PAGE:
The security freeze is the way to go. Its easy to set up and prevents any unauthorized hard pulls or new accounts set up in your name. It seriously takes like 3 mins to lift the freeze if you want to use your credit and it costs $5 or so per bureau per occasion. You might even be able to get the lifts done for free if you have an identity theft police report on file with the bureaus, I never looked into it, but I know they will place the initial freeze for free if you send them a police report.

I'd also request an identity theft pin from the IRS - this will prevent fraudulent tax returns done using your information.

Thanks, this one really convinced me that a freeze was best, not that the other posters weren't helpful too.

I just placed a freeze on TransUnion, Experian, Equifax, and Innovis. The 3 main ones were $5 each, and it is $5 when I need to lift them. I probably could have gotten Equifax for free if I submitted my legal report, but $5 to not have to obtain documentation and snailmail it was worth it. It was opened with the FTC too so it might not even count as police.

I then called Lifelock and they gave me a pro-rated refund (kinda shocked, didn't argue or anything).

As far as the IRS, I sent the 14039 Form this year, but I will go ahead and get a pin. I just tried to get one but the site threw an error to try again later. gotta love IRS
« Last Edit: February 09, 2016, 10:19:15 PM by stlbrah »

Can't Wait

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Re: Anyone Pay for Identity Theft Protection?
« Reply #22 on: February 11, 2016, 04:35:16 PM »
Just a FYI -

When you call one credit bureau to place the 90 day fraud alert, they say they will forward the alert to the other bureaus for you but I experienced a recent case of identity theft that occurred because the initial bureau I called for the 90 day fraud alert did NOT forward the alert to the other two bureaus.The identity thief was able to open up accounts in my name thru creditors that used the other two credit bureaus to run their respective credit checks.

Paying for credit monitoring only monitors hard pulls and new accounts and such, it does not prevent identity theft.

The security freeze is the way to go. Its easy to set up and prevents any unauthorized hard pulls or new accounts set up in your name. It seriously takes like 3 mins to lift the freeze if you want to use your credit and it costs $5 or so per bureau per occasion. You might even be able to get the lifts done for free if you have an identity theft police report on file with the bureaus, I never looked into it, but I know they will place the initial freeze for free if you send them a police report.

I'd also request an identity theft pin from the IRS - this will prevent fraudulent tax returns done using your information.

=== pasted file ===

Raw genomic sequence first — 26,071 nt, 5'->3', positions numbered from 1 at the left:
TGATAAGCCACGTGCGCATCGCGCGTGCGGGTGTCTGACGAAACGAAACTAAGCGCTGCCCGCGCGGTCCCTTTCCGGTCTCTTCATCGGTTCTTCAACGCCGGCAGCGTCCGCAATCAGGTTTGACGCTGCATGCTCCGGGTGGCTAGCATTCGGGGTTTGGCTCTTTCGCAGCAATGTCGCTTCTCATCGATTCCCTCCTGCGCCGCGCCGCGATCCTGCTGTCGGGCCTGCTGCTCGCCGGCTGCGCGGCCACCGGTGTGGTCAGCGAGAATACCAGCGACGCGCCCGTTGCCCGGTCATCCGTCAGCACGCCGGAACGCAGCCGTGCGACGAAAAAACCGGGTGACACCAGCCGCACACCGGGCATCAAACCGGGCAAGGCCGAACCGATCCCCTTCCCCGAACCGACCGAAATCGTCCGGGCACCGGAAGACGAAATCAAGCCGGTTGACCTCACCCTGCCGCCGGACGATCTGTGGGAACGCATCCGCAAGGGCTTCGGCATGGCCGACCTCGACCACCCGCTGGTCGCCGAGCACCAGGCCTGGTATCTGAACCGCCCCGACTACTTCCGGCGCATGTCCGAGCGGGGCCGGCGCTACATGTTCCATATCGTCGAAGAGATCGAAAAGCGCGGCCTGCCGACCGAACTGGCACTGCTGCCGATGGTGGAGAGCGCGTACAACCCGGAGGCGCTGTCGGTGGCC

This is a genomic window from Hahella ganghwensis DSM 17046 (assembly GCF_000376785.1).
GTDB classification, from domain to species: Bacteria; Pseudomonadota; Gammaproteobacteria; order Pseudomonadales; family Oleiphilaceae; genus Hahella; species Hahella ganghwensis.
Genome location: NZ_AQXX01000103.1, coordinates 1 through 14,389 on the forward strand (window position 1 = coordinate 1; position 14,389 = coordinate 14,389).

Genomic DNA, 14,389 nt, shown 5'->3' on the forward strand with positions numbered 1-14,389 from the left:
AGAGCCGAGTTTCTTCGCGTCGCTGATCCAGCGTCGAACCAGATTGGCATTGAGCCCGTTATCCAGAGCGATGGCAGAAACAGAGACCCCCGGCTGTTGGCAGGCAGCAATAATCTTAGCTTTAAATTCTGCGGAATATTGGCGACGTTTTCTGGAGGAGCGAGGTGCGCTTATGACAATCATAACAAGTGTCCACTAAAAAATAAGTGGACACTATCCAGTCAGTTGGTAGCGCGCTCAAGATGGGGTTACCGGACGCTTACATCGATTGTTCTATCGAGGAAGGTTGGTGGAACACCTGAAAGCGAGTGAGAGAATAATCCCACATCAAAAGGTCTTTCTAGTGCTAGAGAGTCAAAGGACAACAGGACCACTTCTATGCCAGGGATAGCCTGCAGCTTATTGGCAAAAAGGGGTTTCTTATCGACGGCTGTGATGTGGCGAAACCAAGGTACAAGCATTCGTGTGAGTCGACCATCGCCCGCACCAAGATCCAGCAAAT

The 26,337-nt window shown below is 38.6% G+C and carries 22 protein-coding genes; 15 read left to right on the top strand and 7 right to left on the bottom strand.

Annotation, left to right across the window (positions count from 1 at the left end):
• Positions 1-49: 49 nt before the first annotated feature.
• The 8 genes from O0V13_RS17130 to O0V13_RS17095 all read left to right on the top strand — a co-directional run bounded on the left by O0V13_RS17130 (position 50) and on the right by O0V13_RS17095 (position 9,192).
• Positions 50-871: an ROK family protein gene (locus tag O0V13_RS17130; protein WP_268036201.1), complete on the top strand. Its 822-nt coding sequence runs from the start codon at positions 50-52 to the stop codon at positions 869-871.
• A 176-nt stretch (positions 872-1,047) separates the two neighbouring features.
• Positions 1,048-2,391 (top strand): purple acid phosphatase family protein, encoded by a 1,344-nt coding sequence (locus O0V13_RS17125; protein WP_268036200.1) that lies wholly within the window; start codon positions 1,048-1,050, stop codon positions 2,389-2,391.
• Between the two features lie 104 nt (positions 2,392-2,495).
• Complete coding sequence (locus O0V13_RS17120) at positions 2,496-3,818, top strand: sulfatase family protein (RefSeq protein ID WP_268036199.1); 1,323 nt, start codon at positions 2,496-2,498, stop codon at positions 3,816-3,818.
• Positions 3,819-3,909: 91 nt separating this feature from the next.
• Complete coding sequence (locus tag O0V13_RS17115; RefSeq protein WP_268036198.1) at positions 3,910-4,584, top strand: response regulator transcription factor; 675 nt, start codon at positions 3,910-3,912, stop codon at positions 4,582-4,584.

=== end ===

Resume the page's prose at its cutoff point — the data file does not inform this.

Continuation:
Thanks, this one really convinced me that a freeze was best, not that the other posters weren't helpful too.

I just placed a freeze on TransUnion, Experian, Equifax, and Innovis. The 3 main ones were $5 each, and it is $5 when I need to lift them. I probably could have gotten Equifax for free if I submitted my legal report, but $5 to not have to obtain documentation and snailmail it was worth it. It was opened with the FTC too so it might not even count as police.

I then called Lifelock and they gave me a pro-rated refund (kinda shocked, didn't argue or anything).

As far as the IRS, I sent the 14039 Form this year, but I will go ahead and get a pin. I just tried to get one but the site threw an error to try again later. gotta love IRS


I'm glad you decided to go with the security freeze. The freeze has certainly given me a sense of relief. I had an identity thief hit up nearly every single department store you can think of and open up credit cards in my name and he filed a fraudulent tax return in my name. I'd consider myself lucky since I haven't experienced any financial loss from the ordeal, other than the time I have spent on the phone with all of the creditors.

The other tidbit about the fraud alert - when you have a fraud alert on file, a creditor is supposed to either call you or send a letter to your mailing address to verify your identity. This process does prevent a new account from being opened in your name, however it does not prevent the inquiry from the creditor. So you'll still have to spend time on the phone with a creditor's fraud department to get the inquiry removed from your credit report.

Fraud alert tidbit # 2 - the identity thief can simply call the credit reporting agency and change the phone number you have listed for your fraud alert. The identity thief already has all the necessary personal information to do this. So if a thief realized you have a fraud alert, he can call Experian for example and just list his own cell phone number as the number that is called to verify your identity. I haven't heard of anyone doing this yet but it's a simple step that I'm sure more and more thieves will start to take now that more people are becoming aware of identity theft.

Fraud alerts were a nice thought but basically useless. Security freeze all the way..